A few indicators had already surfaced suggesting Lee Ann Womack's country music career was up to speed.
There was the huge 2000 crossover single I Hope You Dance, for starters, which now stands as a signature hit for the Texas-born singer. There have also been blooming artistic relationships with such Americana mavericks as Buddy Miller that expanded her stylistic appeal beyond conventional country confines. Finally, there was the matter of Womack's 2014 album, The Way I'm Livin', a record that broke ranks with commercial Nashville strategies but still wound up with a Grammy nomination for Best Country Album.
But it was last weekend that Womack received a serious reality check regarding just how far her career had come. She found herself swapping verses of Poncho and Lefty with Steve Earle at an all-star tribute to Emmylou Harris. Among the other participants: Alison Krauss, Lucinda Williams, Sheryl Crow, Mavis Staples and a few dozen other notables.
"When I looked over onstage the day before yesterday and Steve was singing a Townes Van Zandt song and I knew that the next verse was mine, it was such a thrill," Womack says. "I couldn't even believe it was happening. I mean, I feel like I've been given a second chance at the career I should have had."
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Womack isn't exactly knocking the career she wound up with over the past two decades. After all, a lengthy stay at Decca/MCA/Universal yielded five consecutive Top 5 country albums that led up to 2008's Call Me Crazy. But for a singer reared on staunchly traditional music, addressing the commercial demands of the day's contemporary country star presented more than a little conflict.
"I grew up in East Texas listening to real country music like Buck Owens and George Jones, Lefty Frizzell and Bob Wills, which is more swing, and Hank Thompson — all that kind of stuff," Womack says. "So I kind of had an idea of what country music was and what I wanted to do when I grew up. But when I grew up, a lot of that stuff was no longer being made in Nashville.
"I followed through on my dream to go to Nashville, get a record deal and all that. But the state of things sort of dictated the direction I went. I signed a deal, I committed to making commercial records and I did the best I could. I went as far as I could. But now I'm in a place where I can do what I was born to do. This is kind of a whole new thing for me. It just makes me so happy."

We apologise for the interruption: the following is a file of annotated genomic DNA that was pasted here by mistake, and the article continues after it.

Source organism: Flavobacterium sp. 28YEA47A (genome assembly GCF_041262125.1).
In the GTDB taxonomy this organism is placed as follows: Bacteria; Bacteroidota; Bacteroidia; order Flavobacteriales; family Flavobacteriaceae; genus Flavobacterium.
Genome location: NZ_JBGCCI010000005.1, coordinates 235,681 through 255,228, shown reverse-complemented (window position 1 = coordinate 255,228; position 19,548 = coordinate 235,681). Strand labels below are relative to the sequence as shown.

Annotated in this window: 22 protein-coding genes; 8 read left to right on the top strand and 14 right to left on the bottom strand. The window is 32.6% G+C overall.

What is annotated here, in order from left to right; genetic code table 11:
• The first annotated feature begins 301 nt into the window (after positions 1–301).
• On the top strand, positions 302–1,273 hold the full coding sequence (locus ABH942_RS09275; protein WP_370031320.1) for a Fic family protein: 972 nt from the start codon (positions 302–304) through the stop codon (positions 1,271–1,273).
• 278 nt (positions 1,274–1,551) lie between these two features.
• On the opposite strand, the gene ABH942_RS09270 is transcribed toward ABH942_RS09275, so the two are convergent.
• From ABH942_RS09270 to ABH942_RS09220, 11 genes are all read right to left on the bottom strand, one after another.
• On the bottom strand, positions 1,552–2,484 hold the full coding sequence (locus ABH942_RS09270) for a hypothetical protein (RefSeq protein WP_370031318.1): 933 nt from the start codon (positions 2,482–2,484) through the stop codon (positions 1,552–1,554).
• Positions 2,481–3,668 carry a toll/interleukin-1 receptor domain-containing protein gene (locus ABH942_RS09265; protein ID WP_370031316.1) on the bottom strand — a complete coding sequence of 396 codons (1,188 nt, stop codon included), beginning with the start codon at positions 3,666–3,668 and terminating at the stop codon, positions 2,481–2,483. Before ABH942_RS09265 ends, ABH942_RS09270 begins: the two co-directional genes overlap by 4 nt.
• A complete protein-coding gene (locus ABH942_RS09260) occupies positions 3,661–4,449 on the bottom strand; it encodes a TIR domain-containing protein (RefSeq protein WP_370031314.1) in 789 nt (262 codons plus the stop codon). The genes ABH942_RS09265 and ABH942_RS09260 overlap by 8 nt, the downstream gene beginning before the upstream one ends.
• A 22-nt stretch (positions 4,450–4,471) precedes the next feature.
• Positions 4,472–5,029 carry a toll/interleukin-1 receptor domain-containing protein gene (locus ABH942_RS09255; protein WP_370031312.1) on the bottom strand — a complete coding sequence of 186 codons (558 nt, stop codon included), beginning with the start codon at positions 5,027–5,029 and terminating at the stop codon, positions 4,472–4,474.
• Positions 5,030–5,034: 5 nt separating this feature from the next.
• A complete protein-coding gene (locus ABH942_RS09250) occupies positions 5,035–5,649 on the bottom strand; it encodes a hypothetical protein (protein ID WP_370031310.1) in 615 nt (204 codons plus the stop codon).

Womack's "whole new thing" is The Way I'm Livin', a record her new label, the bluegrass/Americana-leaning Sugar Hill calls the work of a "progressive traditionalist." What that translates into is a set of sterling songs penned or popularized by Neil Young, Buddy Miller, Roger Miller, Hayes Carll, Mindy Smith and Kentucky's own Chris Knight.
"Chris' song (Send It On Down) is so amazing, Womack says. "I fell in love with it right when I heard it. You know, there are songs that really tear you up when you hear them or take you out of where you are to another place. Then there are songs that just kind of fly by and become hits on radio that don't really have an impact on you. But Send It On Down is just one of those songs where if somebody just sits and listens to it, as I did, it just really moves you. I thought it was one of the greatest songs I ever heard."
The surprise surrounding the Grammy nomination of The Way I'm Livin' isn't so much how such an outsider recording is now up for best country album, but rather the company and competition Womack shares within the category.
Among the artists also nominated are Miranda Lambert, who is performing Friday night at Rupp Arena, and her recent album Platinum. Here is where things get strange. Both The Way I'm Livin' and Platinum share the same producer, Frank Liddell. If you think that's wild, try this. Liddell is Womack's husband.
"I'm up for one Grammy for Album of the Year, but Frank is up for two," Womack says. "You can't help but be thrilled about that."